Everywhere I go women are talking about “The Life-Changing Magic of Tidying Up” by Marie Kondo. Apparently Kondo’s advice is to pick up items one by one and ask, “Does this spark joy?” If there is no joy, it’s cluttering up your life, and away it goes.
I haven’t read the book, and won’t, because I was born with a freakish inner compass for organization. Neatness is my true north. If I had a motto it would be – less stuff, more peace. Minimalism is my preferred aesthetic. Therefore, I need no expert help purging, shelving, tidying, or storing.
When I was young, my mother would drop off freshly folded laundry and expected me to put it away. I did so obediently, after refolding most items so they would best fit the confines of each drawer’s particular width and depth. 20+ years later and Mom still shares that anecdote, always with the same bemusement. She’s sure she was handed someone else’s baby at birth. How could a child of hers be so concerned with drawer efficiency that she would refold socks, even underwear!?
If I wasn’t my mother’s spitting image, I’m sure I’d have the same question. The woman is notorious for having stacks of paper laying around. She claims she has “a system” and that though – to the untrained eye – the piles seem like they belong in the recycle bin, in reality they are full of essential household documents. Any rifling through or dusting near her stacks brings wild exclamations and dire warnings. Trespassers have been known to wonder if IRS agents are about to plunge through the front door. Years ago, to legitimize her “system” and to save herself some grief, mom camouflaged the teetering stacks by placing them in decorative baskets.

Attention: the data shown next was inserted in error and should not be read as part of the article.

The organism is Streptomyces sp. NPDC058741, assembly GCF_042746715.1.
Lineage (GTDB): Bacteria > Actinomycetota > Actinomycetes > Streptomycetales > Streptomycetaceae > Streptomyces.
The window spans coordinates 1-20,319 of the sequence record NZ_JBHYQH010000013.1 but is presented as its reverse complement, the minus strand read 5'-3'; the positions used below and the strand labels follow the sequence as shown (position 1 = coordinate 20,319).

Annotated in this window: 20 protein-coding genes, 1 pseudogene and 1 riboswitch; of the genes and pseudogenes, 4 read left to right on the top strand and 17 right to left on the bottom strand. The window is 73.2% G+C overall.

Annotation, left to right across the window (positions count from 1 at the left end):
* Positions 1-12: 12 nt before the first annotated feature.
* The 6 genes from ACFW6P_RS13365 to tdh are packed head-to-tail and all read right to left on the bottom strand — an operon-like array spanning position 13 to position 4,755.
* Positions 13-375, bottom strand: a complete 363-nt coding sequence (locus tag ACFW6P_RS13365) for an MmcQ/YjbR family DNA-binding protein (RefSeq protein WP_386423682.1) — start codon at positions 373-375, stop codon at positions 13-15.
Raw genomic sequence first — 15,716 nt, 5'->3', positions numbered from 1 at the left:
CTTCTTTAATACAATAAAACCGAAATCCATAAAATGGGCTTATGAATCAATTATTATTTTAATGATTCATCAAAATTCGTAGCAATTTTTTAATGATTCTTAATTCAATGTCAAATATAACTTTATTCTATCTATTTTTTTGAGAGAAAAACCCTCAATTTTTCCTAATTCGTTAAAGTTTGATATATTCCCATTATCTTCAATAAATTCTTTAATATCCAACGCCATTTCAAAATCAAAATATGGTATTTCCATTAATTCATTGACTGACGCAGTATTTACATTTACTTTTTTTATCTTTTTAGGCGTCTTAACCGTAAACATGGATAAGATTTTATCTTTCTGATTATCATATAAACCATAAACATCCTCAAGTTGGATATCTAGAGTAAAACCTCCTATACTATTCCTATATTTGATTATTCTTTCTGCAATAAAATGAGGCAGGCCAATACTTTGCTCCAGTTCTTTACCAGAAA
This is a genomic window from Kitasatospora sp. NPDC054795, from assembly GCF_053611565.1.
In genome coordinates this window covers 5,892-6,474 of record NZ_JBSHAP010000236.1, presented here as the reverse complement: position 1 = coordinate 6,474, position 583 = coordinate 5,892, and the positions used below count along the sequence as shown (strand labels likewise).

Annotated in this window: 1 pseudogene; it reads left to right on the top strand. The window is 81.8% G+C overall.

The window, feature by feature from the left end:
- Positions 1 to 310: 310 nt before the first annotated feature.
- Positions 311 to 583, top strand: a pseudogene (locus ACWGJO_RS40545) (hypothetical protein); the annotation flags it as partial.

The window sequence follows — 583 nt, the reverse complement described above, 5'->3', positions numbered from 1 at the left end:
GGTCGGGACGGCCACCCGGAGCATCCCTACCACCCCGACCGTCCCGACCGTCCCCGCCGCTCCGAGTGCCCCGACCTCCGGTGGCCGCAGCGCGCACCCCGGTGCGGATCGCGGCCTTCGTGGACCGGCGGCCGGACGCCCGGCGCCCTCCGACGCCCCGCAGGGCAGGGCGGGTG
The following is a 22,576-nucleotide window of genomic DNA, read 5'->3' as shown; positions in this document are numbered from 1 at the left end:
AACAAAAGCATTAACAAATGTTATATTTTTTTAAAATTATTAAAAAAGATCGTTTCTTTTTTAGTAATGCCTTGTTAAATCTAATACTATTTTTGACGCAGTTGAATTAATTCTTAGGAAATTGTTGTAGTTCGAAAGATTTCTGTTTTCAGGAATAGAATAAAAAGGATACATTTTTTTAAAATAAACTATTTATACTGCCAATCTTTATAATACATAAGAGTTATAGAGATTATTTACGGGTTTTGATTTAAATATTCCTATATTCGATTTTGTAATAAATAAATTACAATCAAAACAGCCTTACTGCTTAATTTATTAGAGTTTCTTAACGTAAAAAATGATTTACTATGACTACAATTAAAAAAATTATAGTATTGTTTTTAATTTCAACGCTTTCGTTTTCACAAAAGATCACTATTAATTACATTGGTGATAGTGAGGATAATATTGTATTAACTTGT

I’m exaggerating a bit on both our parts, you understand. (Except, not about the underwear refolding. Or the decorative baskets; they’re all Longaberger.) My organizational freakishness and mom’s basketed stacks are running jokes between us. We love each other even when we look at the other like she’s a rare bird on display at the zoo. Mom concedes that she benefits from my wizardry when I reorganize her pantry every winter. It’s an odd and wonderful Christmas gift. I have the deep satisfaction of bringing order to a jungle of canned goods, dad is saved from being poisoned by expired olives, and mom has the joy of knowing she had five cans of tomato paste after all. It’s a win-win-win.
As amusing as all this is, I’m sure you’re wondering why I’m sharing with such vulnerability. Well, this week I went through a box that I haven’t opened in five years. If a stranger opened this particular box, she might think she’s stumbled on an odd cache of…junk.
Ok…fine – it’s clutter. The contents are random and ajumble – but none of it is junk. Inside this box are mementos of my life, most of no monetary value. Many items are discolored, rumpled, or cracked, but all are cherished for some reason. After five years, lifting the lid and combing through the contents was like stepping into a biopic of my life. Here’s what I discovered:
- My kindergarten tote-bag. My name is written in the lining with permanent marker.
- A clutch purse my mother made with my name stitched on the front
- My first book, “Snow White and the Seven Giants” written and hand-illustrated by yours truly, circa 1990. I should hurry to copyright. It’s a gem of a story complete with giants, a 20 story house with 5,000 sets of stairs, and the first giant-human hybrid child.
- A small, paisley dog purchased in 1992 in London, England – a souvenir from my first overseas trip.
- Several scripts from my years on stage.